Program mode exposure

Program mode is automatic exposure, that is the camera chooses the correct aperture and shutter speed. On the D700 you have the extra option of rolling the shift dial to scroll through the other alternative exposures, for example:

Default chosen exposure for a particular situation is 1/8s @ F3.7, the camera offers the following alternatives:

1/8s @ F3.7
1/9.5s @ F3.4
1/11s @ F3.1
1/13s @ F2.8
1/15s @ F2.6
1/18s @ F2.4
1/22s @ F2.2

This is extremely useful for controlling exposure without having to go into shutter or aperture priority.

Shutter Priority

Shutter priority is where you designate the shutter speed and the camera calculates the best aperture, if the exposure is outside of the cameras range (either over or under exposing) the shutter speed will flash on the LCD screen. For more read my digital photography glossary.

It's worth pointing out that the D700 offers a huge range of shutter speeds all the way from 8 seconds (full manual mode only) to 1/2000s.

Aperture Priority

Aperture priority is where you designate the aperture and the camera calculates the best shutter speed, if the exposure is outside of the cameras range (either over or under exposing) the aperture will flash on the LCD screen. However used properly Aperture Priority can be invaluable as it has a direct effect on depth of field (the distance in front and behind the focal point which will be in focus when taking the shot). Example of aperture priority (simple example F8 produces more depth of field than F2.2) - for more read my digital photography glossary:

F2.2, 1/215s @ ISO200
(narrow depth of field)
F8.0, 1/15s @ ISO200
(greater depth of field)

Full Manual

Full Manual mode is where you have control over both the Shutter Speed and Aperture, this can be especially useful where you wish to override the camera, set exposure for a special effect or "lock" the exposure at a particular setting for (say) an animation or panorama. The example below (pretty poor example of full manual control, admittedly) was taken with manual focus (AF wouldn't lock in such low light) and a manual exposure of 1/3s, F2.6 @ ISO100 (Using the manual exposure I actually bracketed about 5 shots at slightly different exposure settings and selcted this one later).

Full manual night shot

Note: you need to use full manual mode for shutter speeds slower than 1/8s.

Manual White Balance (WB Hold)

Indoor Whitebalance

"Hold" White Balance (preset from the white wall behind the subject)

Manual white balanace (called WB Hold on the D700) is a feature normally only found on high-end professional digital cameras, it allows for those circumstances where either the camera is tricked into picking the wrong white balance or one of the preset white balance modes still doesn't produce a pure white. On the D700 the WB Hold feature is not only easy to use but produces excellent and accurate "white point".

You simply select WB HOLD from the white balance menu and then just aim the camera at either a white object (wall / snow etc.) or a gray card and hold the WB button found on the front of the camera (under your finger) a few seconds later the white balance (should) adjust and you can shoot away. To reset the whitebalance just press the WB button again... bliss!

In the example above the image on the left was taken with Indoor white balance (not quite enough for the incandescent light behind the subject) and the image on the right was taken after manually setting the white balance against the white wall.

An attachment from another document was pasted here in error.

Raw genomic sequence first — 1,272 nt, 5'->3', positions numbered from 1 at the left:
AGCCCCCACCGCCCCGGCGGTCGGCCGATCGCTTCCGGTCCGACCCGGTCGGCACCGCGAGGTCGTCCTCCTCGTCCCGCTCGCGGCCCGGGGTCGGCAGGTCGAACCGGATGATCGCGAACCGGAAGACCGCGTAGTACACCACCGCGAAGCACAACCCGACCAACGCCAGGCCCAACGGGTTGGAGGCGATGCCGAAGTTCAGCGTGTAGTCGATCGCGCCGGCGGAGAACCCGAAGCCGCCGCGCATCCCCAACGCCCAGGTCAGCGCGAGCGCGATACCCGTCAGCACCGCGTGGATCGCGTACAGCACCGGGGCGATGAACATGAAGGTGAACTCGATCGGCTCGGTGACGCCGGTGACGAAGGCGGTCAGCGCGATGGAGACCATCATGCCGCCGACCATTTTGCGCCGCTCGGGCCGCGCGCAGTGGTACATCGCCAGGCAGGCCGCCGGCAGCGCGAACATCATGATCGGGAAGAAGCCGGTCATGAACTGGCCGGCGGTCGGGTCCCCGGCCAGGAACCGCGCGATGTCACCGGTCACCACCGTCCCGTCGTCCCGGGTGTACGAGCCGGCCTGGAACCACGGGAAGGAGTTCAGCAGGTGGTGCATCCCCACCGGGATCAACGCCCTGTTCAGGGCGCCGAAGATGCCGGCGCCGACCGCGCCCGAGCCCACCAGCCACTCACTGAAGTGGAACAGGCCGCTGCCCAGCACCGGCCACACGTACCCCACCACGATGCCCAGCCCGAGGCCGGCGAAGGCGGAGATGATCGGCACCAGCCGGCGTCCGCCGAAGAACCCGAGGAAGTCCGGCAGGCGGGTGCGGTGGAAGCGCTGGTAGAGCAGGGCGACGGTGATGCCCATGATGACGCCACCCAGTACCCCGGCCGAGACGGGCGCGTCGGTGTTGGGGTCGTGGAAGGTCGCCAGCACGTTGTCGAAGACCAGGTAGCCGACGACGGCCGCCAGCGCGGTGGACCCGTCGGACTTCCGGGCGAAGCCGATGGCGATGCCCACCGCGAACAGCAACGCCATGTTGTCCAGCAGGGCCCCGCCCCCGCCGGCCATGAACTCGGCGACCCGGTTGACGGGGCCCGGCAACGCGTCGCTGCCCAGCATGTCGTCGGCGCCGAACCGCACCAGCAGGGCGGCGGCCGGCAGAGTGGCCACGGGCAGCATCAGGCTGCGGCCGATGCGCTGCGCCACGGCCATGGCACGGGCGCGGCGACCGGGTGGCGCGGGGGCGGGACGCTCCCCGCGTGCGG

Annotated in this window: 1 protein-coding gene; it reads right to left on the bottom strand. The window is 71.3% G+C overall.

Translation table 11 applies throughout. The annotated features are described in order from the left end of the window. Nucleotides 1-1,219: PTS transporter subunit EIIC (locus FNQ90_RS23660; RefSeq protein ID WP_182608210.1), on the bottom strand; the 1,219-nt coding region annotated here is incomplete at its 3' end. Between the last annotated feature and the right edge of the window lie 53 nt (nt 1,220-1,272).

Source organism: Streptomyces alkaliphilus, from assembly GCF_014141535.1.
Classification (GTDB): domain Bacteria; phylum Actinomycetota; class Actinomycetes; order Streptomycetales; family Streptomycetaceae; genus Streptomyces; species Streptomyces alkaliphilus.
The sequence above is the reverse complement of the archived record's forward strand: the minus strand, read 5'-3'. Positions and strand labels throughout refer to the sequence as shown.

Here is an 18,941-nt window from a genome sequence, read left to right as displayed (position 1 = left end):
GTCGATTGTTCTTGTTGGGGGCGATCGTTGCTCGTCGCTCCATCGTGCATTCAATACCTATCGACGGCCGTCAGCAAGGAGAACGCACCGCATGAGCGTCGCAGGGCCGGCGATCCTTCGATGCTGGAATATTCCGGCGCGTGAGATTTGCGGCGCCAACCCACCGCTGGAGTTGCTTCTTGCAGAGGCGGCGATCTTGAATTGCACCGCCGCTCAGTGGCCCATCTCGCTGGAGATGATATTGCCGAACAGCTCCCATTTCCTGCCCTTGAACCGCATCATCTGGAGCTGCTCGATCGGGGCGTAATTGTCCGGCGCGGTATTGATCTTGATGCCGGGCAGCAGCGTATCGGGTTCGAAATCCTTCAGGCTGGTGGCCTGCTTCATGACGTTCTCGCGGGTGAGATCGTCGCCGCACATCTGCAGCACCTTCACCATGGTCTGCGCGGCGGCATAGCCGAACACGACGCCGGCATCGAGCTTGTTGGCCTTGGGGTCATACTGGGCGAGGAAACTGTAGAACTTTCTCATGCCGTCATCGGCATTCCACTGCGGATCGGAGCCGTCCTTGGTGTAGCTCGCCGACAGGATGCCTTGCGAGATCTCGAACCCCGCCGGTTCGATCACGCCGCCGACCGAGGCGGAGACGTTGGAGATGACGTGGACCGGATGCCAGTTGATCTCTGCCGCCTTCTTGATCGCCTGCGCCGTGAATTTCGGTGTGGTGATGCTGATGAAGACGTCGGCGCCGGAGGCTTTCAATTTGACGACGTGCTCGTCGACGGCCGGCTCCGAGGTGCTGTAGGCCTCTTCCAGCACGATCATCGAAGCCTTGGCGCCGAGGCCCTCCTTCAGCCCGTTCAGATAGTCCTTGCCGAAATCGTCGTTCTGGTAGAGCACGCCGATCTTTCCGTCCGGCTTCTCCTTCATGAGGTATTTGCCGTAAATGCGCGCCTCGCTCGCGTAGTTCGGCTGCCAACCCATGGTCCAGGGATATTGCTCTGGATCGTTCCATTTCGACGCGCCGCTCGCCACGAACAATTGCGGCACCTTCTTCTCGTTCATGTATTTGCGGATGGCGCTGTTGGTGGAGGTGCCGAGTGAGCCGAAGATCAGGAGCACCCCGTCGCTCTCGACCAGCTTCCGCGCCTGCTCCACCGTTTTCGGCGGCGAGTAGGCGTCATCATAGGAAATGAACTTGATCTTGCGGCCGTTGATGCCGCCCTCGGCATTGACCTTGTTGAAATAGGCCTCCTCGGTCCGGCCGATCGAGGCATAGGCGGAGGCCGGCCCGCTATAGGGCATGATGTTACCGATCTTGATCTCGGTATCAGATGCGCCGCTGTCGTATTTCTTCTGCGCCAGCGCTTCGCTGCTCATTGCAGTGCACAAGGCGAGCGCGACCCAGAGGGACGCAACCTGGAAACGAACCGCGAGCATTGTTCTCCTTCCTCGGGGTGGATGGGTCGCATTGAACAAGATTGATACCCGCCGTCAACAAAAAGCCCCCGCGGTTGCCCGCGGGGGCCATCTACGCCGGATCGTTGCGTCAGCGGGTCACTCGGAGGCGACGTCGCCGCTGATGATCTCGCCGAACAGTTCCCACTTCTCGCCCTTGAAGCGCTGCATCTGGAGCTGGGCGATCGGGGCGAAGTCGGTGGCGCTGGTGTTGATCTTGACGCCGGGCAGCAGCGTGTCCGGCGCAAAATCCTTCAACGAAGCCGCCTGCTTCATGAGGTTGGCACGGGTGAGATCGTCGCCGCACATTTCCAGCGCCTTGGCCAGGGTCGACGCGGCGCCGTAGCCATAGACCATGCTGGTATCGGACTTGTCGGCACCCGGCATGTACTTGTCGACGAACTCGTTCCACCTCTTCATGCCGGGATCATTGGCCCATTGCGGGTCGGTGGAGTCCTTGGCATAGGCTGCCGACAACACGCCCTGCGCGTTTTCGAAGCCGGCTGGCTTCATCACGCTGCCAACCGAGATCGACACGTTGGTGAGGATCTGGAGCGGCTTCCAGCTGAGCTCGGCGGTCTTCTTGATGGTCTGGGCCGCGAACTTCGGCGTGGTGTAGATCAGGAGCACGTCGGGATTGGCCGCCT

Manual Focus

At last! The D700 was the first prosumer digicam to offer manual focus, not only that but in a true sense, with a focus ring on the lens giving users complete control over the full range of focus (unlike other so-called manual focuses which only allow a preset few distances... bah!). However, the D700s manual focus did come under a little critisism from users for a couple of reasons: If you have the dioptric setting on the eyepiece slightly out (easily done) your eyes can focus through the lens and an object which lookes perfectly focused may later turn out not to be so (again this is more a criticism of the focus surface in the viewfinder). The second point is that the manual focus on the D700 is "fly by wire" that is the ring is not mechanically attached to the focus system within the lens but rather that movement of the focus ring is translated into a change of focus...

That said, I didn't have a problem using manual focus on the D700 and found it especially useful in circumstances where either (a) the camera had problems focusing (low light / poor contrast) or (b) where I was taking several shots in quick succession at the same focal distance (just set the focus and snap away circumstances).

The other useful feature of the manual focus dial is using it as a focus lock after the auto focus has locked.. wait for the green light then flip the dial to MF and you've got a focus lock for sequential shooting.

Internal Flash

The 700s internal flash is both controlled and powerful, and performed as expected, no burn out or pasty skin tones.

Taken from a distance of about 10 feet, manual focus in a pitch black room, you can see slight drop-off at the outer edges but overall good performance. Again, pitch black room, manual focus, very good flash measurement no burn out.

Skin tone test, taken from about 1.5ft away, fairly good although it's a little blue.

Again, another "close flash" test, no burn out.

The D700 really shines with external flashes (I won't pretend to be a studio flash expert!), the shot below was taken with an OLD Olympus flash which I just popped onto the hotshoe, did the WB Flash adjustment and went shooting...